Libya: The Fall of Qaddafi

6 months after the demonstrations and the ragtag group of poorly organized rebels set out to usurp the Libyan regime of Qaddafi, the fights have appeared to be on the brink of ending the 42 years dictatorship of the infamous leader.

On Monday, Qaddafi’s desperation has been clearly illustrated by the lack of control in Tripoli.  Qaddafi;s regime has remained in control of only three site: a hospital, a military barracks, and the Rixos hotel.  The loyalist forces in charge of the hospital,located in Tajoura,have supposedly negotiated their surrender this Monday morning, expediting the disintegration of the regime’s hold in the capital.  The news only continues of progressive movement by the forces of the Transitional National Council, as reports have come in of gunfire exchange between loyalist forces and the rebels at the Rixos hotel, one of the last strongholds of Qaddafi’s forces.  This supports the claims that 95% of the capital is under rebel control.

“A great majority of the capital of Tripoli is under freedom fighters’ control” – Guma El-Gamaty, Britain-bases coordinator for Transitional National Council.

With Saif al-Islam, Qaddafi’s son, captured, the forces of Libya are truly marching upon their “zero hour”.  In Zawiya, one a much contested oil city in Libya, the rebels are celebrating with a hail of gunfire into the sky, setting off fireworks and chanting, “Libya is free!”.  With the public either joining the freedom fighter or fleeing all together,it seems that Libya is underway to be completely under TNC control.  Of course, there is yet to be a formal establishment of government or leadership as of the moment, but with Qaddafi nowhere to be found and the rebels advancing on the coastal stretch, it seem that the end of this fight will be coming soon.

The 69-year-old leader, Qaddafi, has urged civilians to take up arms against the rebel “rats” and with two of his sons capture, many have thought that the fight has become a much more personal one for Qaddai, ensuring that Qaddafi would remain in Tripoli to personally withstand rebel attempts at usurption.  No.  There has been little sight of public opposition and no reports of Qaddafi in Libya whatsoever, leaving many to suggest his flight to neighboring Algeria or Chad.  Nevertheless, may the celebration be too soon in the coming?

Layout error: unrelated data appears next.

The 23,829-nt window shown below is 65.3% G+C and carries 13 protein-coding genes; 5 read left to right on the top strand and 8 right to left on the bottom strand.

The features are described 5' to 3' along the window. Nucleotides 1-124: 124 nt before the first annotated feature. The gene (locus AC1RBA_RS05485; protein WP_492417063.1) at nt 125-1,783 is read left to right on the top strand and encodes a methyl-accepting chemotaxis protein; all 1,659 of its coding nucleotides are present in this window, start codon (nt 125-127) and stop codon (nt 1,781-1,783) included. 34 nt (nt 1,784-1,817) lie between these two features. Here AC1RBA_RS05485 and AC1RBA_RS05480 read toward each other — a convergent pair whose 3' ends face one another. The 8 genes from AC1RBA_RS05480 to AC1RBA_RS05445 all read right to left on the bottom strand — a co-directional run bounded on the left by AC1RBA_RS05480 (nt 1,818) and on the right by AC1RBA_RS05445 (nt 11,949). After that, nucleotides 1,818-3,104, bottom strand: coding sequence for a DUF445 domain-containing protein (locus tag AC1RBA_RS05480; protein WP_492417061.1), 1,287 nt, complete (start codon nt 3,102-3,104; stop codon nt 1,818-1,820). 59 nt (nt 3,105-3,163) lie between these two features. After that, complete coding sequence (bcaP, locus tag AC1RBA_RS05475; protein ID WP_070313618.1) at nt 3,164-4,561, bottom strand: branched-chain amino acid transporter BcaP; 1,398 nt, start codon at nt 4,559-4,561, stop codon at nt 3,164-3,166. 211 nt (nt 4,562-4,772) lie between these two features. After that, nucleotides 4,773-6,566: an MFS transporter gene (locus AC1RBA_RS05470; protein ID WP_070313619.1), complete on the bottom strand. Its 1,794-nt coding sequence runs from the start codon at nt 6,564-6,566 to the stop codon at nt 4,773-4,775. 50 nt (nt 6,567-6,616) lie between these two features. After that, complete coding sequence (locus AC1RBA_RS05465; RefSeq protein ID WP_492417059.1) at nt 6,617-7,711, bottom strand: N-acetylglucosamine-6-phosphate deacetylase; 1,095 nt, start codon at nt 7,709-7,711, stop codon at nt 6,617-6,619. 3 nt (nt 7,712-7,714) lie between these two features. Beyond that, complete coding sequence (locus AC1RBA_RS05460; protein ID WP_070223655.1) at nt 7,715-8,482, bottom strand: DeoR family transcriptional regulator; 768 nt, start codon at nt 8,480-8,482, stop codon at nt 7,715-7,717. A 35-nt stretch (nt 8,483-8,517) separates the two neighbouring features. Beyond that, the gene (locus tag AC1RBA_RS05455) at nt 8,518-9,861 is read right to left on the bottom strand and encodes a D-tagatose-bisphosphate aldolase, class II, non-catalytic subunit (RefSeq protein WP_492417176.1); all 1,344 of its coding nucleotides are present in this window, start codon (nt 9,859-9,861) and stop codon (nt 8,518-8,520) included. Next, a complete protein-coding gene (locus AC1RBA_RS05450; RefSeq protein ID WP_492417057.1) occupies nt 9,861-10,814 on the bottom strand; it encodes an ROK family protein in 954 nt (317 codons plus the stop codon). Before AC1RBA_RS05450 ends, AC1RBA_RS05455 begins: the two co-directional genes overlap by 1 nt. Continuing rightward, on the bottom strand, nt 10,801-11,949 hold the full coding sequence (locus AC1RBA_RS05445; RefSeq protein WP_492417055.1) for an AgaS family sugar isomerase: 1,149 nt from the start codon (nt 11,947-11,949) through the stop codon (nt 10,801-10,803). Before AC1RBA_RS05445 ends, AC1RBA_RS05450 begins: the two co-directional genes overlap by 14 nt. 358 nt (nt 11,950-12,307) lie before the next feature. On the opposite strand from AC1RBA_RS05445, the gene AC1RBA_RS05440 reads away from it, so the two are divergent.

“I’m being attacked right now.  This is gunfire inside my house.  There are inside my house.” – man identified as Mohammed Qaddafi

The Bab-alAziziya compound, home to the Qaddafi family, has been destroyed by NATO airstrikes and there are reports of further gunfire around the rubble as well.  Furthermore, with Saif al-Islam, an outspoken defender of his father;s regime, in custody and potentially being tried by the International Criminal Court in the Netherlands,the last remnant of Qaddafi’s rule are disintegrating.  The international community has come together to note that the dictator’s rule is “absolutely over”. However, the political statements have come at a time when there is still chronic fighting in the streets and loyalist forces still remain stubbornly entrenched in certain locales of Libya.  Yet, after 6 months of NATO bombing, the international community has taken the signs of success has a vindication of their investment and assistance in the fight for democracy.

Nonetheless, the next fight, the fight for the future of Libya, has only just begun.  Qaddafi is missing, his sons have been captured and the rebels are still pushing through pockets of resistance in Tripoli, but they do not have a plan for who is the right person to take the reigns of leadership.  The presumed transition, to a council of varying identities and ideas for the future, raises the questions about whether the future government will be pro-West or anti-West, Islamist or secular of somewhere in between.   The problems with the transitioning period are all to apparent in Egypt, where the established military junta has already come under fire from the same activists that fought for its establishment.

“Weeks from now, we’re going to see the beginning of a tension between the more Islamist part and the more secular part of the Transitional Council” – Walid Phares, Middle East analyst

Another important facet for the future are the military arsenals throughout the country. Qaddafi is known to have stockpiles a large amount of chemical weapons and explosives, which combined with the already impressive display of Western armaments in the hands of the rebels,may serve as a useful tool for any leaders planning on forceful takeover.  Therefore, civil order is important and the role of NATO as a mediator, now and in the coming months, will be very important.  In conjunction, the United Nations Security Council has also promised its assistance to the rebel in all ways: political, legal, diplomatic,and financial.

“A season of conflict must lead to one of peace” – President Barack Obama, 44th President of the United States

Addition: 8/23/11

With the emergence of Saif al-Islam, mocking all suggestions of his capture and thoughts of a swift TNC victory, the situation in Libya has only grown more confused.  Whether or not Saif had been captured has not been reported upon, but with Mohammed, another Qaddfi son, escaping capture, the supposed cohesive union of rebels seems to have many flaws.  The international community cannot believe any reports coming from Tripoli of TNC success as entrenched battles only continue to worsen.  Moreover, the fight for Saif al-Islam seems to be more a political one, driving reporters around only to secured Qaddafi neighborhoods to combat ideas of the TNC pushing through Tripoli.   Clearly,the situation in Libya will be on to monitor closely as the situation is not as simple as it was made out to be yesterday.

Time World:http://www.time.com/time/world/article/0,8599,2090033,00.html

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